Tuesday, February 5, 2008

What do you want to happen?

Step one in normative economics is, I think, finding out what you want. Without a goal, positive economics is as useless as a coffee break (unless, of course, your goal was a cup of coffee). Is it odd, then, that economists don't seem to spend any time figuring out what people want?

Although I'm certainly no authority, it seems to me that psychologists and sociologists spend a lot more time on this question. For example, I recently came across a psychology article with the wonderful title "Not Having What You Want versus Having What You Do Not Want"(here's a link, but the full text is subscriber-only). I cannot resist quoting the first paragraph:

"No childhood passes without disappointment about a birthday present, no adolescence seems to be complete without a disappointing love affair, and hardly anyone is a stranger to the unpleasant feeling that stems from buying an expensive consumer product that turns out to be less than expected. All in all, a life without disappointment seems rare."

And they call economics the dismal science... I wish we could be so melancholy. The point, however, is that while behavioral economics might be trying to push the boundary of what the people in economic models care about by incorporating, for example, disappointment, I don't know of any economics literature that's trying to figure out what people actually care about.

Of course, it's difficult. How could we go about it? Economists are very distrustful of surveys as unscientific. One of my favorite normative economics results is hidden in a paper called "Economics of the Endangered Species Act" (link): US household surveys asked people what they'd be willing to pay to save each of a set of endangered species. Scaled up, the answers implied that the US population would be willing to pay one percent of its total income to save two percent of endangered species. It's a bit of a facetious point, but it's a neat way of showing that talk is cheap in answering surveys. Simply observing what people do can't really answer the question either, especially when we're talking about a bigger scale than the individual level.

Do we assume that democracy will elect leaders who represent the goals and ambitions of the people? I think the whole thing poses a serious problem for any economist bold enough to make a policy recommendation: how has the normative branch of economics tried to figure out what people want?

If someone asked you what you wanted, specifically or generally, for you or for the country, or the world, what might make the list? Money, a job, friends, lovers, health, the environment? How closely will the list match the things inside your head? What if you had to give up one thing on your list to get another? Again, a common recourse in economics is to turn our back on this whole sorry mess and just take the things in which we have relatively high confidence: most people like money to some degree.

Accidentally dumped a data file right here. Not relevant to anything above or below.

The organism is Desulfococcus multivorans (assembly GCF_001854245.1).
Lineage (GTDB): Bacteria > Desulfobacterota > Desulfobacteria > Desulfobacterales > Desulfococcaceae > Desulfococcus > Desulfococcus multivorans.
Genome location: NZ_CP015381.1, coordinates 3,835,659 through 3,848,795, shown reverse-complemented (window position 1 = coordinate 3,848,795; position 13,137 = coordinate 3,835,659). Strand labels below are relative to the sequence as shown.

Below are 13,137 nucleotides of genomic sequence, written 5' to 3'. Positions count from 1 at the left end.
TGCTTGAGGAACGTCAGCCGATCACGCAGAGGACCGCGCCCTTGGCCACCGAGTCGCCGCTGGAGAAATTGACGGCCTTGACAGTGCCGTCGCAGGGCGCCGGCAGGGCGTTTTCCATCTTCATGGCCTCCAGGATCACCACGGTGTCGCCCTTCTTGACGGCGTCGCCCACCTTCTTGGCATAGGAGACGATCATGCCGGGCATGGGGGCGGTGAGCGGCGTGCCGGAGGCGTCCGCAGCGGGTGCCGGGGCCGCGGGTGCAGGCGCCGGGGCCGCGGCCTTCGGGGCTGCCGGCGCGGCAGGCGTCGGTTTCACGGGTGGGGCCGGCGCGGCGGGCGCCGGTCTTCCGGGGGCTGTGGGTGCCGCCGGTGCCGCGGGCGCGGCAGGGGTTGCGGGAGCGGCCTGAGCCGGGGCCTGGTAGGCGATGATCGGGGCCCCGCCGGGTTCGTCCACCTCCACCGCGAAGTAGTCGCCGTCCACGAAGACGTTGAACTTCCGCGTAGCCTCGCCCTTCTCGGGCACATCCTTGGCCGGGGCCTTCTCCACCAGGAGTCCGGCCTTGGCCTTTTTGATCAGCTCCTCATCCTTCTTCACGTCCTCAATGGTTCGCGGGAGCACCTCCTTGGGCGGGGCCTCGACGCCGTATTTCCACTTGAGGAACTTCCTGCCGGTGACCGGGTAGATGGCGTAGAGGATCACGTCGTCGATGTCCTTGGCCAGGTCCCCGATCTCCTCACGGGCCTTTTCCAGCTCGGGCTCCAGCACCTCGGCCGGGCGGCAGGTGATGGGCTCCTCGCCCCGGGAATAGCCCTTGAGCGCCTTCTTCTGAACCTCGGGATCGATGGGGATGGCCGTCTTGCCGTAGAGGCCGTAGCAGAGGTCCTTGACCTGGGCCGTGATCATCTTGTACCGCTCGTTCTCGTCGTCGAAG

No economics paper seems to be complete without the mysterious "welfare analysis", which is essentially a bolted-on normative exercise attached to a positive, descriptive theory. How valuable is such an exercise if we have simplified the motivation of people in the theory? Obviously the normative "welfare analysis" is equally dependent on the assumptions of our theory as the theory itself. It's a false dawn that is equally as unsuited to answering the question of "what should be" as positive economics itself: again, if we could come up with the metric that captured the quality of any conceivable thing, the magical normative criteria, we should pack up and start a technocracy.

Yet there is no reason to force the positive and normative analyses into the same box. Expanding the foundations of normative analysis, in particular, to include the hypothetical answer to the question of what people want to happen, can happily be done without affecting the quality of positive theory, whether or not it rests on the same foundations. The economist who claims to evaluate the quality of an outcome fails to see that what he calls normative economics is only as realistic as positive economics: not at all. Real normative economics would spend more time trying to figure out what people really want.

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